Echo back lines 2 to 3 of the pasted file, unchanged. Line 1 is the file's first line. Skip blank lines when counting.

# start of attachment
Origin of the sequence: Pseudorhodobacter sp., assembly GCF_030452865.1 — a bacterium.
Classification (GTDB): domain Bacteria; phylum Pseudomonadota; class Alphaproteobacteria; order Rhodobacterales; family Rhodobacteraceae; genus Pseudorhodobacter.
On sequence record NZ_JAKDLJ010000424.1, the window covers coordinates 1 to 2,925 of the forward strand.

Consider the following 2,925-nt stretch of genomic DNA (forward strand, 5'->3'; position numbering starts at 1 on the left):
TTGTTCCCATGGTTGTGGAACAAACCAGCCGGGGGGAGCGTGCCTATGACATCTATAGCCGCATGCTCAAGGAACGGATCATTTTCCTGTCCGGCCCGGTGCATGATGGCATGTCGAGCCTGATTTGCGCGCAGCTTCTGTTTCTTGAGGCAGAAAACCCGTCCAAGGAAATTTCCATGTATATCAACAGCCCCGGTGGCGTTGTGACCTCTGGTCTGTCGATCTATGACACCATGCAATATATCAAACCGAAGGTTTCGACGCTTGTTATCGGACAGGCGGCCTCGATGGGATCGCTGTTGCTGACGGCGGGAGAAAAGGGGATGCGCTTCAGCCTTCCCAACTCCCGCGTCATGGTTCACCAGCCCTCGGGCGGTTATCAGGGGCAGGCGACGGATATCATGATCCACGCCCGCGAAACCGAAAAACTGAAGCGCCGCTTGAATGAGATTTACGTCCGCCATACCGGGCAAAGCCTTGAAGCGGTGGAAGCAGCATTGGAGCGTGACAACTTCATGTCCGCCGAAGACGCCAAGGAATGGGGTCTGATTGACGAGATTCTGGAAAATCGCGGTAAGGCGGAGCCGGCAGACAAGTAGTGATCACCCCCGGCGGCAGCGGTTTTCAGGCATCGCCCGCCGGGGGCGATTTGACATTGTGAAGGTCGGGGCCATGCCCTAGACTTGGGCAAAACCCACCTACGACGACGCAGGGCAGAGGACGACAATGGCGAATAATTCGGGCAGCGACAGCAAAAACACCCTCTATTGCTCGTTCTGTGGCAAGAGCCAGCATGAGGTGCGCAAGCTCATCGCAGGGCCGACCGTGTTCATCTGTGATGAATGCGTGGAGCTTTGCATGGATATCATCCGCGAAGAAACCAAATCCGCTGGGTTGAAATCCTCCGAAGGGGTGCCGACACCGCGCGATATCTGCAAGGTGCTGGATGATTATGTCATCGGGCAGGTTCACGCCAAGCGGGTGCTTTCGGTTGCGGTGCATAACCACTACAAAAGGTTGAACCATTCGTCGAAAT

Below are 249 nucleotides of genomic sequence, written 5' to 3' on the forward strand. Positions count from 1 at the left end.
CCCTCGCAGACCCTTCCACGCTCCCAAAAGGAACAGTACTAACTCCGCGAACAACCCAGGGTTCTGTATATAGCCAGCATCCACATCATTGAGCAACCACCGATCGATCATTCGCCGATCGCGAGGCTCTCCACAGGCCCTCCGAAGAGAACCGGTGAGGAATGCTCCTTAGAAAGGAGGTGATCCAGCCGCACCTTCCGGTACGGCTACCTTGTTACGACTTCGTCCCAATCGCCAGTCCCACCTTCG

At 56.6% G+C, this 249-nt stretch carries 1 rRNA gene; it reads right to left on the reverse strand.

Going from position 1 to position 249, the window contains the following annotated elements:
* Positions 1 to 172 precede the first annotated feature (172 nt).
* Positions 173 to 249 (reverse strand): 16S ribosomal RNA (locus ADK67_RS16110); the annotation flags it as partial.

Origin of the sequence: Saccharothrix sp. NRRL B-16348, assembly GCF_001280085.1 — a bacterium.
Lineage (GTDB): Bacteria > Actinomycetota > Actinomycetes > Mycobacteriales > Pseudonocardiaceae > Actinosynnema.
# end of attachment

Classification (GTDB): domain Bacteria; phylum Pseudomonadota; class Alphaproteobacteria; order Rhodobacterales; family Rhodobacteraceae; genus Pseudorhodobacter.
On sequence record NZ_JAKDLJ010000424.1, the window covers coordinates 1 to 2,925 of the forward strand.